Blackmon tells his story through examples, and let’s the records speak for themselves in part three of Slavery By Another Name. He continues with the story of Green Cottenham, a black man from Columbiana, Alabama. On March 31, 1908, he was arrested and jailed for riding a freight train without a ticket. Even though the sheriff that arrested him could not provide any evidence to the reason behind his arrest, the judge charged him with “vagrancy.” Cottenham and his friend “Mun” Monroe Dolphus were shackled and brought to the Pratt Mines in Pratt City where they were expected to pay off their $30+ fines. It would take them about six months each of hard labor. Cottenham and Dolphus were just two of thousands of prisoners sent to work in coalmines where they would face disease, death, and extreme violence. Often women would come to beg for their men by performing sexual favors for the guards. Sometimes they were arrested and the guards used them for sexual entertainment.
Slope No. 12 was a prison built where a Methodist school building used to be in Alabama in 1907. Here, just as in Flat Top and Coalbury prisons, prisoners were forced to go underground at gunpoint. Prisoners faced black lung disease, intestinal disorders, and seeping waste from the walls. Young black boys were known as “gal-boys” and were raped and forced to perform sexual favors often. Physical punishment and torture was a common punishment prisoners faced. Outside of the mines, deputy sheriffs took “justice” into their own hands by lynching mining protestors.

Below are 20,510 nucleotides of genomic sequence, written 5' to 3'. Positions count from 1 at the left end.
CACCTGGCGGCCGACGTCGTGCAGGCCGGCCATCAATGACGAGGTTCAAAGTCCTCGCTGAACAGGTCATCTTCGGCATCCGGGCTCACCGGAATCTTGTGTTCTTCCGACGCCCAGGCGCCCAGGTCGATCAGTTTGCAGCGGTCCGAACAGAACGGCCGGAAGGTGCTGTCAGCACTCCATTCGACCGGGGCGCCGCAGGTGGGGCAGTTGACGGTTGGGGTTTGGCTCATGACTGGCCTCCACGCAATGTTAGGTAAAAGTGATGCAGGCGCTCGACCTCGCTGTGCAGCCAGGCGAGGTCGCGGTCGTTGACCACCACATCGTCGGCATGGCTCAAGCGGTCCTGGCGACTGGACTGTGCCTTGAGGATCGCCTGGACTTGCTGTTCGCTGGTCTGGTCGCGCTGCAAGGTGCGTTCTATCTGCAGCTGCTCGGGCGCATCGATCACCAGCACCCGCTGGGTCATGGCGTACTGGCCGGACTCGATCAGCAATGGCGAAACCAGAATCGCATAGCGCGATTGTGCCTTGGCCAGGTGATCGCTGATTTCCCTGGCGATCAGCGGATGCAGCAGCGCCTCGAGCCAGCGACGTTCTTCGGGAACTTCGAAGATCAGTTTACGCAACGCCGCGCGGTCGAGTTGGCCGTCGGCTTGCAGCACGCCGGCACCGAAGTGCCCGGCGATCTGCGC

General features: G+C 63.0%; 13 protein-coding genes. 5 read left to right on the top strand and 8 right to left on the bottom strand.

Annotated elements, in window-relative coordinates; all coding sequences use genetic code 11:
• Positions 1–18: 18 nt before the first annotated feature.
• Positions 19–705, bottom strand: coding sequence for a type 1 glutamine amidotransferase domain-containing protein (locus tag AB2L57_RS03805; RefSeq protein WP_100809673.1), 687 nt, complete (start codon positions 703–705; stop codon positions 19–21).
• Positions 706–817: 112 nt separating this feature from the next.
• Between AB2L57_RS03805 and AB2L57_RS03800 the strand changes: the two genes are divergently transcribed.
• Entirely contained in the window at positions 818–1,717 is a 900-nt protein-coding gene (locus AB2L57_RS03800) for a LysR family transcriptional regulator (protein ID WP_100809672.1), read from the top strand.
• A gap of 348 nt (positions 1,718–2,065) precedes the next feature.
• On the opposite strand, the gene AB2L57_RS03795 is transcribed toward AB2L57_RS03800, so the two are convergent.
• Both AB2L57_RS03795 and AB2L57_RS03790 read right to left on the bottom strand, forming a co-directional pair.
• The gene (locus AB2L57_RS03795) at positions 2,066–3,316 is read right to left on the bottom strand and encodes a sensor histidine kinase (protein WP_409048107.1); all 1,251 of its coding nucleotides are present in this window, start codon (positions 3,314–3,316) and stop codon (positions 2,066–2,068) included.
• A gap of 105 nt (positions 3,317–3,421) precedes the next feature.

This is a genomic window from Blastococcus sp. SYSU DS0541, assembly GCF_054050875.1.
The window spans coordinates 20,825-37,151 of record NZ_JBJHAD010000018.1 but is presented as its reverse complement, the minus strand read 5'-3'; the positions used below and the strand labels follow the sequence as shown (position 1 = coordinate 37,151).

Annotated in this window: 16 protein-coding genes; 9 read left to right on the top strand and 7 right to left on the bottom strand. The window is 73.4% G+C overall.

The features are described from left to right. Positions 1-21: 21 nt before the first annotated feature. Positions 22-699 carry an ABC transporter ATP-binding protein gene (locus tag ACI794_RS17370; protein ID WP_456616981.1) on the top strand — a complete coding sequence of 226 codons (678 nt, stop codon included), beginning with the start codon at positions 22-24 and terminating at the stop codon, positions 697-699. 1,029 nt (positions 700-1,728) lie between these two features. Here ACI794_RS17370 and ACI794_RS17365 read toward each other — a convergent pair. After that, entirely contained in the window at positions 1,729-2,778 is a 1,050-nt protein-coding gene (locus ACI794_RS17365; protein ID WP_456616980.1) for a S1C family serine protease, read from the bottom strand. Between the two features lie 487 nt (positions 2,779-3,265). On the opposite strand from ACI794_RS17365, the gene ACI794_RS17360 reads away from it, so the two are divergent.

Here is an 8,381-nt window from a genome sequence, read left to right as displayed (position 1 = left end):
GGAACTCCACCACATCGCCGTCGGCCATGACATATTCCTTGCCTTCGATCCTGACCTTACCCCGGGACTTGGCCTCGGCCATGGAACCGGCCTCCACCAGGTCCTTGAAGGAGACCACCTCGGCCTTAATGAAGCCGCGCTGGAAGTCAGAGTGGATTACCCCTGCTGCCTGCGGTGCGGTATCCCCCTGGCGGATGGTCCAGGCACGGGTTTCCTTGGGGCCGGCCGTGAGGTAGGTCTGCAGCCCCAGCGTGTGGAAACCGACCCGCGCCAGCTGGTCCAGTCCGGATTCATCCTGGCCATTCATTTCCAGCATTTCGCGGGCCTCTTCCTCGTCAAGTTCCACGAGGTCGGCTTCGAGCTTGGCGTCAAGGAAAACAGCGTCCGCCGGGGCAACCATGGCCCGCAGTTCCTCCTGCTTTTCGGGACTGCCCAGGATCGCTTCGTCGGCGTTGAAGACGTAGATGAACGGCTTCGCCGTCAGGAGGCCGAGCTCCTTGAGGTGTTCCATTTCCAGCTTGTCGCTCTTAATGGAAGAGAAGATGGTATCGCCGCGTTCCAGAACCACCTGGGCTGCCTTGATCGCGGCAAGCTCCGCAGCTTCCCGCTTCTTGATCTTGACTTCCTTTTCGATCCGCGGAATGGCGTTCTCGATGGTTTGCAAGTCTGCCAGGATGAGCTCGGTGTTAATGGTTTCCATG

Deaths occurred not from just disease, but electrocution from exposed wires, collapsing rocks, and other things that were the result of extremely dangerous working conditions. Owners of the company were trying to keep up with the work of modern technology through manual labor, and pushed the men to their limits, and sometimes that was death. By 1910, coal companies were making 15 million tons of coal per year. Using prisoners to mine the coal was cheap labor, which benefited the company owners, and sheriffs often profited from bringing men in even for ludicrous crimes such as train “jumping” and “vagrancy” a “catch-all crime.”
Blackmon concludes with that through all this, white men were benefitting from forced slave labor. For owners, it was a cheap method of production, for sheriffs, they also made a profit for rounding up black men on the street and selling them as laborers to local planters. This process did not start diminishing until five days after the attack on pearl harbor because America was afraid that it was a basis for enemy propaganda.
Focusing primarily on Baltimore, Patricia Fernandez Kelly’s The Hero’s Fight highlights the lives of 50-60 families whom she interviewed during a span of well over a decade. Kelly theorizes that the understanding of an embedded autonomy that shapes the government’s interaction with the majority of its citizens is not what is experienced by the citizens of places like Baltimore. Instead, what she calls the “unholy trinity” of disinvestment, predatory commerce and bureaucratic interference are main contributors to the plight faced by members of the families she interviews.